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A Blog Devoted to UD Innovation, Excellence and Scholarship
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Research & Discovery

A Blog Devoted to UD Innovation, Excellence and Scholarship

Compute at the speed of light

by | September 25, 2019

Compute the Speed of Light

ABOVE: UD doctoral student Zi Wang works in an optics laboratory in Evans Hall. | Photos courtesy of Tingyi Gu and Zi Wang

UD research team develops new way to make integrated photonics

The signals from a lighthouse to ships at sea is an early example of optical communication, the use of light to transmit information. Today, researchers in the field of integrated photonics are using optical communications principles to build high-tech devices, like lightning-fast computers, which utilize light instead of electricity.

At the University of Delaware, a research team led by Tingyi Gu, assistant professor of electrical and computer engineering, has designed an integrated photonics platform with a one-dimensional metalens — a thin lens that can be designed at the nanoscale to focus light in a specific way — and metasurfaces — tiny surfaces made with nanostructures to manipulate the transmitted or reflected light– that limit the loss of information. The team recently described their device in the journal Nature Communications.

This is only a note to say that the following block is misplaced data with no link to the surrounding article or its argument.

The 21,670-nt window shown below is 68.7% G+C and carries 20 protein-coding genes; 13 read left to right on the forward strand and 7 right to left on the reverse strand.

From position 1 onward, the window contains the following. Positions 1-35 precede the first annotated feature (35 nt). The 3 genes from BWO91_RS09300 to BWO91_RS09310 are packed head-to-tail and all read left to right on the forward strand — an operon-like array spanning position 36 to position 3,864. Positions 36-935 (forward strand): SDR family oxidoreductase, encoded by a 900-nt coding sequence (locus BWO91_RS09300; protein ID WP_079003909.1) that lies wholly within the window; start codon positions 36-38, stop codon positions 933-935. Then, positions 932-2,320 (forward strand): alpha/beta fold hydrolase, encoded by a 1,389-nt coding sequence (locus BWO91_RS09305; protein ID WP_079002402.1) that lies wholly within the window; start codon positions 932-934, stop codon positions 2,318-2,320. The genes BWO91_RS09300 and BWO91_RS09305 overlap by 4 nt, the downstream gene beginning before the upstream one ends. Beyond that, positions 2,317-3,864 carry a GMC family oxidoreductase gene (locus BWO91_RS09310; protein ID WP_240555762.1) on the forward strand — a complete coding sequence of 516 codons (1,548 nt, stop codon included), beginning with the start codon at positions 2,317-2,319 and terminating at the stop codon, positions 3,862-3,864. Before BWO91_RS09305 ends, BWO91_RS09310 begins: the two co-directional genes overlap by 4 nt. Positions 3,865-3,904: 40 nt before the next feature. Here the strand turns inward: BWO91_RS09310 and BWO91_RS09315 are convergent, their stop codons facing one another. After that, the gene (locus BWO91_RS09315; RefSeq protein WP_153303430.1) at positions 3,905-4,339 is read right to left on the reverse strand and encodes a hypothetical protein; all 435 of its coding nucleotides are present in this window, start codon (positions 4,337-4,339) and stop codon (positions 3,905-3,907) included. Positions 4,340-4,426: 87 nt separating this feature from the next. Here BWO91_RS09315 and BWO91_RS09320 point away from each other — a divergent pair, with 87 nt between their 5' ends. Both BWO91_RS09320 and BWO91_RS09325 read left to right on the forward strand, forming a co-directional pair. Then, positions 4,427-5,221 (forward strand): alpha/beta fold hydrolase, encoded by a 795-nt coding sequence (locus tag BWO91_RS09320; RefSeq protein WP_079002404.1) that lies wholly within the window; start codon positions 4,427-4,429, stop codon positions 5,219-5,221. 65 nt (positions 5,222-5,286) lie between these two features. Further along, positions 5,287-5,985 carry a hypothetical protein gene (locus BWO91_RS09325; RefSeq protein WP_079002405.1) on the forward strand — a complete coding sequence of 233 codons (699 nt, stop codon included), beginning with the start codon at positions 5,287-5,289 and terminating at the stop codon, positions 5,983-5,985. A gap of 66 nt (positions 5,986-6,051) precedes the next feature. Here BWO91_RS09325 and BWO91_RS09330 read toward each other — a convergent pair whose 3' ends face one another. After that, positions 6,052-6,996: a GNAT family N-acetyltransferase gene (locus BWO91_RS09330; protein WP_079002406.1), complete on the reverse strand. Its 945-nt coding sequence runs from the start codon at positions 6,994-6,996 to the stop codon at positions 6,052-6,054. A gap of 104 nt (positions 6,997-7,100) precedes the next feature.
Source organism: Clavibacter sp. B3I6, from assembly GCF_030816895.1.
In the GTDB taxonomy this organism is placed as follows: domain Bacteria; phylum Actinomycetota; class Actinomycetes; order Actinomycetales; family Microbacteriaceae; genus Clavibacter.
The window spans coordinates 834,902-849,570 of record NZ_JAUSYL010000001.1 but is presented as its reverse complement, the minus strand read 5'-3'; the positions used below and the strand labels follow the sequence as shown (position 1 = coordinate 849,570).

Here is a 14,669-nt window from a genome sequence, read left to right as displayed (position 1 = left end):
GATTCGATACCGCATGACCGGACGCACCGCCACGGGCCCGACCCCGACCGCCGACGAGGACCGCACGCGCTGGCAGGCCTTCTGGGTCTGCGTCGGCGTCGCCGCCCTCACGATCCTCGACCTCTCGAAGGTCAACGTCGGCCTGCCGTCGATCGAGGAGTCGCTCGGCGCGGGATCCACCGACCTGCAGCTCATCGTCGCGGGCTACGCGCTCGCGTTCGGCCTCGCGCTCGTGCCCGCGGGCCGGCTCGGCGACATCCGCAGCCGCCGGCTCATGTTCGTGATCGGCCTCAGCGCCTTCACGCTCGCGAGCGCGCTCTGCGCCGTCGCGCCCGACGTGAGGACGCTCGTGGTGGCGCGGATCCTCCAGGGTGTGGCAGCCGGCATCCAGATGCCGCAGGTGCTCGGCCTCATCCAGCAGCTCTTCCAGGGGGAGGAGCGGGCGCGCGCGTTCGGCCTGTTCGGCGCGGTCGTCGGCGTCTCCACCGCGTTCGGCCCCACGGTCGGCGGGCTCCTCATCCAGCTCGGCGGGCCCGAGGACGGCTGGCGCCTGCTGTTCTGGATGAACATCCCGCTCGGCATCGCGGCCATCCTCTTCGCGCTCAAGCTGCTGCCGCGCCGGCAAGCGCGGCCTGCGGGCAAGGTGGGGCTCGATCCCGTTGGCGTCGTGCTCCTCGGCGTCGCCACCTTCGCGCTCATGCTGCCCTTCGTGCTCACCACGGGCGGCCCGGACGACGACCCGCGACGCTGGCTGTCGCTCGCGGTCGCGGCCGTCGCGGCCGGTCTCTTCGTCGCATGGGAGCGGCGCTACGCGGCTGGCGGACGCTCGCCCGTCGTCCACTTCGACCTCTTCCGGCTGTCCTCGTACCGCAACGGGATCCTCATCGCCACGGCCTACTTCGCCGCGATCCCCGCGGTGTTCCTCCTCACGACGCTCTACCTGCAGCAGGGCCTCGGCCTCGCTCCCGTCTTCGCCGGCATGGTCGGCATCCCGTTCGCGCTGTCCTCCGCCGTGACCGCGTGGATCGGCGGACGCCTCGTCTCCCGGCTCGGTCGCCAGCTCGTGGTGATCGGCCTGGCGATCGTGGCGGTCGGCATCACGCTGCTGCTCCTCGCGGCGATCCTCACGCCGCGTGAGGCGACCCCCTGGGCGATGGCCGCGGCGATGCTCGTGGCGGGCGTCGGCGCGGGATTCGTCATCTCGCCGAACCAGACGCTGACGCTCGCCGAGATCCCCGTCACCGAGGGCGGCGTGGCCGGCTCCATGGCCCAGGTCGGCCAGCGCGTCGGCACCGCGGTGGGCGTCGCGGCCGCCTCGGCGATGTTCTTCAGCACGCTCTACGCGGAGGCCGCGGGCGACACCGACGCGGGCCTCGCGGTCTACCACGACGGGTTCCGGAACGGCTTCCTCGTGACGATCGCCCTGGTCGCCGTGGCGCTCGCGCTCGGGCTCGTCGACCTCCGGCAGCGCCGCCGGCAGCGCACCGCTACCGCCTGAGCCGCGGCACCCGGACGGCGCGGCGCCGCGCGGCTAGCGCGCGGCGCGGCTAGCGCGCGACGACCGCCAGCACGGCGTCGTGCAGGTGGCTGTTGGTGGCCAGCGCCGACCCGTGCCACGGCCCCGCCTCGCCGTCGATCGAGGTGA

“It’s a new way to achieve integrated photonics compared to the conventional way,” said doctoral student Zi Wang, the first author of the paper.

The team fabricated a tiny metalens on a silicon-based chip programmed with hundreds of tiny air slots, enabling parallel optical signal processing all within the tiny chip. They demonstrated high signal transmission with less than one decibel loss over a 200-nanometer bandwidth. When they layered three of their metasurfaces together, they demonstrated functionalities of Fourier transformation and differentiation — important techniques in the physical sciences that break down functions into constituent parts.

“This is the first paper to use low-loss metasurfaces on the integrated photonics platform,” said Gu. “Our structure is broadband and low loss, which is critical for energy efficient optical communications.”

What’s more, the new device developed at UD is much smaller and lighter than conventional devices of its type. It doesn’t require the manual alignment of lenses, so it is more robust and scalable compared to the traditional free-space optics platforms, which require tremendous patience and time to set up.

This new device could have applications in imaging, sensing and quantum information processing, such as on-chip transformation optics, mathematical operations and spectrometers. With more development, this technology could also be useful in deep learning and neural network applications in computing.

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